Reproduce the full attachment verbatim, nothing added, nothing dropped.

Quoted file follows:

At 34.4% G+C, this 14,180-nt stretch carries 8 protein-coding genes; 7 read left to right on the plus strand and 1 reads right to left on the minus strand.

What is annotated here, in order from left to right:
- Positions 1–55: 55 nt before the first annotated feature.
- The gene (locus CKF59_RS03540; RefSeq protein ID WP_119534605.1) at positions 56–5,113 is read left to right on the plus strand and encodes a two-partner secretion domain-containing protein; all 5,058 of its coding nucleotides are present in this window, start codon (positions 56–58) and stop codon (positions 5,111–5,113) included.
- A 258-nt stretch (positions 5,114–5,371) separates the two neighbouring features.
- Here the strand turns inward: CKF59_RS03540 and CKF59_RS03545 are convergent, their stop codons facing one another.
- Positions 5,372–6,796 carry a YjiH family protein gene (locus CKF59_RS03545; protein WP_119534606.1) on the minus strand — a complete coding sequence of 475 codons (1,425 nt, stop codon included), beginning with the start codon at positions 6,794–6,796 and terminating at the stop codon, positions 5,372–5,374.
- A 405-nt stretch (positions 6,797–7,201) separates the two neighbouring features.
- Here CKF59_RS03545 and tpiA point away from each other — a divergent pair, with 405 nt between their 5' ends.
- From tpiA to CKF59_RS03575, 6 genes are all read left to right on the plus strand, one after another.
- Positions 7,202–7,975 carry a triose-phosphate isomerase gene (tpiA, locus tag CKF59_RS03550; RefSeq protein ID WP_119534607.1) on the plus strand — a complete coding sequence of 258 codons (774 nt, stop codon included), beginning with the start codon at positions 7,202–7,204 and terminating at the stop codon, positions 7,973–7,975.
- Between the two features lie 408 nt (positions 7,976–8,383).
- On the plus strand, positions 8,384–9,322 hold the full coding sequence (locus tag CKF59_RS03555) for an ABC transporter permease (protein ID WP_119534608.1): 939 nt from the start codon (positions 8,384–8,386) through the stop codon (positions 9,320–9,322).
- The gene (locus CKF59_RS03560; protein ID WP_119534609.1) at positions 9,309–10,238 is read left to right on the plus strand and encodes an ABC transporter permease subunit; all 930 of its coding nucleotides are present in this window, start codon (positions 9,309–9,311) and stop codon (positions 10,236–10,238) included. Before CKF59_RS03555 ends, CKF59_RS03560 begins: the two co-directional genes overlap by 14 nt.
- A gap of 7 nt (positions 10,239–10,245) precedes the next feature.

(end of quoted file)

At 34.4% G+C, this 14,180-nt stretch carries 8 protein-coding genes; 7 read left to right on the plus strand and 1 reads right to left on the minus strand.

What is annotated here, in order from left to right:
- Positions 1–55: 55 nt before the first annotated feature.
- The gene (locus CKF59_RS03540; RefSeq protein ID WP_119534605.1) at positions 56–5,113 is read left to right on the plus strand and encodes a two-partner secretion domain-containing protein; all 5,058 of its coding nucleotides are present in this window, start codon (positions 56–58) and stop codon (positions 5,111–5,113) included.
- A 258-nt stretch (positions 5,114–5,371) separates the two neighbouring features.
- Here the strand turns inward: CKF59_RS03540 and CKF59_RS03545 are convergent, their stop codons facing one another.
- Positions 5,372–6,796 carry a YjiH family protein gene (locus CKF59_RS03545; protein WP_119534606.1) on the minus strand — a complete coding sequence of 475 codons (1,425 nt, stop codon included), beginning with the start codon at positions 6,794–6,796 and terminating at the stop codon, positions 5,372–5,374.
- A 405-nt stretch (positions 6,797–7,201) separates the two neighbouring features.
- Here CKF59_RS03545 and tpiA point away from each other — a divergent pair, with 405 nt between their 5' ends.
- From tpiA to CKF59_RS03575, 6 genes are all read left to right on the plus strand, one after another.
- Positions 7,202–7,975 carry a triose-phosphate isomerase gene (tpiA, locus tag CKF59_RS03550; RefSeq protein ID WP_119534607.1) on the plus strand — a complete coding sequence of 258 codons (774 nt, stop codon included), beginning with the start codon at positions 7,202–7,204 and terminating at the stop codon, positions 7,973–7,975.
- Between the two features lie 408 nt (positions 7,976–8,383).
- On the plus strand, positions 8,384–9,322 hold the full coding sequence (locus tag CKF59_RS03555) for an ABC transporter permease (protein ID WP_119534608.1): 939 nt from the start codon (positions 8,384–8,386) through the stop codon (positions 9,320–9,322).
- The gene (locus CKF59_RS03560; protein ID WP_119534609.1) at positions 9,309–10,238 is read left to right on the plus strand and encodes an ABC transporter permease subunit; all 930 of its coding nucleotides are present in this window, start codon (positions 9,309–9,311) and stop codon (positions 10,236–10,238) included. Before CKF59_RS03555 ends, CKF59_RS03560 begins: the two co-directional genes overlap by 14 nt.
- A gap of 7 nt (positions 10,239–10,245) precedes the next feature.